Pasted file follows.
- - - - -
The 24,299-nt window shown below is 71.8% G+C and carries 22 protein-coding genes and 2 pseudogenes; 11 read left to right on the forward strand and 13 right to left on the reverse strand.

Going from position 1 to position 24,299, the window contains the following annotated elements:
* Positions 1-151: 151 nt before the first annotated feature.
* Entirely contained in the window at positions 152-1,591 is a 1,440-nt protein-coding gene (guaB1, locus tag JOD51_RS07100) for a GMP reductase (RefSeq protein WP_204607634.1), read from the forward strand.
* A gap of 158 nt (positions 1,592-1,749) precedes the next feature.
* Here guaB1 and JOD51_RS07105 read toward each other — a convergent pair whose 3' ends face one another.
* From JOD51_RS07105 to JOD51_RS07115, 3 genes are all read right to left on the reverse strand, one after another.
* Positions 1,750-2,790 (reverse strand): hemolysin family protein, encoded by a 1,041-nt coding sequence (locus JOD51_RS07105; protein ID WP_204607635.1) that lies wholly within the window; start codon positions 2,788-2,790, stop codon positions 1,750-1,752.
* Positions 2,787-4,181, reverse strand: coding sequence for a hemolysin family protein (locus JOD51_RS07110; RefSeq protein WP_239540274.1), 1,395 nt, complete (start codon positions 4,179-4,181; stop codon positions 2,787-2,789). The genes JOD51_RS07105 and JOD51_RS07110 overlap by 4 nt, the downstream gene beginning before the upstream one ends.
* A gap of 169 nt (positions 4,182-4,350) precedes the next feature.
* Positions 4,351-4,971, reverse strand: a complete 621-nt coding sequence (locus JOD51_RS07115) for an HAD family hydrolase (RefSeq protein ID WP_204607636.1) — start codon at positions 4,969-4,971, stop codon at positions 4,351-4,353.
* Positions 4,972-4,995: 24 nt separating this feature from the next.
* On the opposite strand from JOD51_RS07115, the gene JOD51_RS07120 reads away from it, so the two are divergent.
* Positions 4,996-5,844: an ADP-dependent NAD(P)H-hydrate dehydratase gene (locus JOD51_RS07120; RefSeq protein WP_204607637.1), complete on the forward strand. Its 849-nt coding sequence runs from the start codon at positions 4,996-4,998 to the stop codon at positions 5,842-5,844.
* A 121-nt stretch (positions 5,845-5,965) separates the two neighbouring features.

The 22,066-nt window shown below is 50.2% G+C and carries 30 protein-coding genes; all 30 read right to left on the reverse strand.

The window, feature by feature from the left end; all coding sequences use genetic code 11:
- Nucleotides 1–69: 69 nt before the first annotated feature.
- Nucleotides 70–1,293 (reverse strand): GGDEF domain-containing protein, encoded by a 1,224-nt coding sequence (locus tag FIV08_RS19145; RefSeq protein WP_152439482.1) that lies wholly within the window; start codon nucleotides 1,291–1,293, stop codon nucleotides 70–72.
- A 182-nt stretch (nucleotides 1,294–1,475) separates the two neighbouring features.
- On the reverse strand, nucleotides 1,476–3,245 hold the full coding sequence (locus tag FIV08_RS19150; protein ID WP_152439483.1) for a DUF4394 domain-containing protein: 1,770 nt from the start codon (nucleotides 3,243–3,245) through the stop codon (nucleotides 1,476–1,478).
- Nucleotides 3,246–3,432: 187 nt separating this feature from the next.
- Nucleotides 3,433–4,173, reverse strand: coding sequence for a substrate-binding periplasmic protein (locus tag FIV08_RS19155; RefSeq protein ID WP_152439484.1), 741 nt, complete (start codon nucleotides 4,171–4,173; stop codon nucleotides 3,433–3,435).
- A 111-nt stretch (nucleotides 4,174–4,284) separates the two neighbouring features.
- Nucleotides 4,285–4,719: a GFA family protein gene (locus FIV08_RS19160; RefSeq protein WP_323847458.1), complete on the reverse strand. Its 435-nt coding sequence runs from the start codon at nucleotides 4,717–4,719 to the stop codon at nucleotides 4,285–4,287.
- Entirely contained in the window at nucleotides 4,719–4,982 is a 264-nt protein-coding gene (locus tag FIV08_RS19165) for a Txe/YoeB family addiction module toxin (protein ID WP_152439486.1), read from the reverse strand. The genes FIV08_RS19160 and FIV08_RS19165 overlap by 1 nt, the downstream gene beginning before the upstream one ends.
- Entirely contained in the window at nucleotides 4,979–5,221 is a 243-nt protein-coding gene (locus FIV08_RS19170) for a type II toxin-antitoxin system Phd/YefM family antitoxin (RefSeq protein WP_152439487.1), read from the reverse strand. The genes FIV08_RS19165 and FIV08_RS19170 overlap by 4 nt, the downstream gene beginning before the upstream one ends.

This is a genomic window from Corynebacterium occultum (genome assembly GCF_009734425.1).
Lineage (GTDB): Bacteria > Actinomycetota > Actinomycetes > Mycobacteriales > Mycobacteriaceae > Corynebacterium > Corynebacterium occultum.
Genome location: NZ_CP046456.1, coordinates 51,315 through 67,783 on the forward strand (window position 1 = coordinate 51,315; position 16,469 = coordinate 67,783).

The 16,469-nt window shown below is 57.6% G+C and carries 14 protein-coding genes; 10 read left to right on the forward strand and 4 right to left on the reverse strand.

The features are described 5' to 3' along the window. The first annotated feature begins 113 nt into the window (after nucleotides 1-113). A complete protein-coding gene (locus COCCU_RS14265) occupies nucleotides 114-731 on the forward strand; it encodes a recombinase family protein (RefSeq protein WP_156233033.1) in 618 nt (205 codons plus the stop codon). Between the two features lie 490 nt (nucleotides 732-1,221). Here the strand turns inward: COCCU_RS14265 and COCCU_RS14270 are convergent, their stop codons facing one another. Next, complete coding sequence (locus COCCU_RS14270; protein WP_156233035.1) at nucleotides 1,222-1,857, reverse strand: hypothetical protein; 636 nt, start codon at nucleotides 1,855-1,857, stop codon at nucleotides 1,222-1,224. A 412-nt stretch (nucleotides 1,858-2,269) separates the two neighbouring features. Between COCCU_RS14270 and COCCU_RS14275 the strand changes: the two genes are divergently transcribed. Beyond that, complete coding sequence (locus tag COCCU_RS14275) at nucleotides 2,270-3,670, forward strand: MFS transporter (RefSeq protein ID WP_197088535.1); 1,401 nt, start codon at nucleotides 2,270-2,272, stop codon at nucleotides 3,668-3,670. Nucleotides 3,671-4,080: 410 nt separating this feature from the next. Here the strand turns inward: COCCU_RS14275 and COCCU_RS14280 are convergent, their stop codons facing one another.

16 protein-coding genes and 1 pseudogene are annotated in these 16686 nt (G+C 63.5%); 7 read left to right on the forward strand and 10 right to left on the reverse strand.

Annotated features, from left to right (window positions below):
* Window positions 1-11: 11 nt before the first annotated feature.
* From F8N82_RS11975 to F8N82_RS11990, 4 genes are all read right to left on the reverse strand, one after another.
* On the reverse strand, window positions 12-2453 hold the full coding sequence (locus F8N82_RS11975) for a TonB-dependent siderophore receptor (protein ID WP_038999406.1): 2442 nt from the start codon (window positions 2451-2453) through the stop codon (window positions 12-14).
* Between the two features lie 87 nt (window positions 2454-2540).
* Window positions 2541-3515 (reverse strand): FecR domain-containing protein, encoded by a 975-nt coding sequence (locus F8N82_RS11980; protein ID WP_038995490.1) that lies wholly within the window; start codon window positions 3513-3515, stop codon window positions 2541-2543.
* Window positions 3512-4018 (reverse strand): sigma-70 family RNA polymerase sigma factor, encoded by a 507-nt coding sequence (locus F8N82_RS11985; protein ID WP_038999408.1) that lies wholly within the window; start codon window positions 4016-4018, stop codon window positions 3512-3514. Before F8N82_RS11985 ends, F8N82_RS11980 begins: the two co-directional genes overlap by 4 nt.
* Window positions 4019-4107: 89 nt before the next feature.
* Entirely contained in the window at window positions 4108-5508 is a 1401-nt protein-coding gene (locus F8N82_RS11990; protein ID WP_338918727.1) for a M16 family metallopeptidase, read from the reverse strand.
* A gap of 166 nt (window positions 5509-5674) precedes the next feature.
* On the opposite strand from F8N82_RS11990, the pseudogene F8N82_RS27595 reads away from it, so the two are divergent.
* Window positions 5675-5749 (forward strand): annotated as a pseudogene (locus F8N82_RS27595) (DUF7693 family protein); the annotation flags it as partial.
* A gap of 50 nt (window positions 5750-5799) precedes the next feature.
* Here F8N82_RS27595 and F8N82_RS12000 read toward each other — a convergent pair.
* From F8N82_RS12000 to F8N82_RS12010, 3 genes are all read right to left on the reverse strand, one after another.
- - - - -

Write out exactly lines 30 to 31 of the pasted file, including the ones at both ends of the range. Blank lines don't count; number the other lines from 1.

Genome location: NZ_CP046456.1, coordinates 51,315 through 67,783 on the forward strand (window position 1 = coordinate 51,315; position 16,469 = coordinate 67,783).

The 16,469-nt window shown below is 57.6% G+C and carries 14 protein-coding genes; 10 read left to right on the forward strand and 4 right to left on the reverse strand.